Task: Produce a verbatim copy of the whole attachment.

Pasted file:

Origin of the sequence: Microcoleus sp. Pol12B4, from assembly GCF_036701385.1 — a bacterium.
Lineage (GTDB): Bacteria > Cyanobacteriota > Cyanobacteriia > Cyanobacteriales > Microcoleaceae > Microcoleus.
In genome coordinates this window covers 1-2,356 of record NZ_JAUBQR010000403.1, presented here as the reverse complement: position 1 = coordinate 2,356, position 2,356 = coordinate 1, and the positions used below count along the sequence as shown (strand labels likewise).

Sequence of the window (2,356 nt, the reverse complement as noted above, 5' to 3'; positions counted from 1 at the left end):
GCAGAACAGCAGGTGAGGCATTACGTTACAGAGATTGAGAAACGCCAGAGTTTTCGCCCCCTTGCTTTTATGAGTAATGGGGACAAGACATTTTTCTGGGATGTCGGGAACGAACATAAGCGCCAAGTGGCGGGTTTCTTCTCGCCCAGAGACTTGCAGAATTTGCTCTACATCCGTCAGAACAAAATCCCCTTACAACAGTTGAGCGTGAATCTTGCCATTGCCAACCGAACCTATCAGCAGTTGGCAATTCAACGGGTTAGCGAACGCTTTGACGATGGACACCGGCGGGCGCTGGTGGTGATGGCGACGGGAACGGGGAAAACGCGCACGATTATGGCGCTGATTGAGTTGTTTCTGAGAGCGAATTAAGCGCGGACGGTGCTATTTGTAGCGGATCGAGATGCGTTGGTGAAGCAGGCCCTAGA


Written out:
Origin of the sequence: Microcoleus sp. Pol12B4, from assembly GCF_036701385.1 — a bacterium.
Lineage (GTDB): Bacteria > Cyanobacteriota > Cyanobacteriia > Cyanobacteriales > Microcoleaceae > Microcoleus.
In genome coordinates this window covers 1-2,356 of record NZ_JAUBQR010000403.1, presented here as the reverse complement: position 1 = coordinate 2,356, position 2,356 = coordinate 1, and the positions used below count along the sequence as shown (strand labels likewise).

Sequence of the window (2,356 nt, the reverse complement as noted above, 5' to 3'; positions counted from 1 at the left end):
GCAGAACAGCAGGTGAGGCATTACGTTACAGAGATTGAGAAACGCCAGAGTTTTCGCCCCCTTGCTTTTATGAGTAATGGGGACAAGACATTTTTCTGGGATGTCGGGAACGAACATAAGCGCCAAGTGGCGGGTTTCTTCTCGCCCAGAGACTTGCAGAATTTGCTCTACATCCGTCAGAACAAAATCCCCTTACAACAGTTGAGCGTGAATCTTGCCATTGCCAACCGAACCTATCAGCAGTTGGCAATTCAACGGGTTAGCGAACGCTTTGACGATGGACACCGGCGGGCGCTGGTGGTGATGGCGACGGGAACGGGGAAAACGCGCACGATTATGGCGCTGATTGAGTTGTTTCTGAGAGCGAATTAAGCGCGGACGGTGCTATTTGTAGCGGATCGAGATGCGTTGGTGAAGCAGGCCCTAGA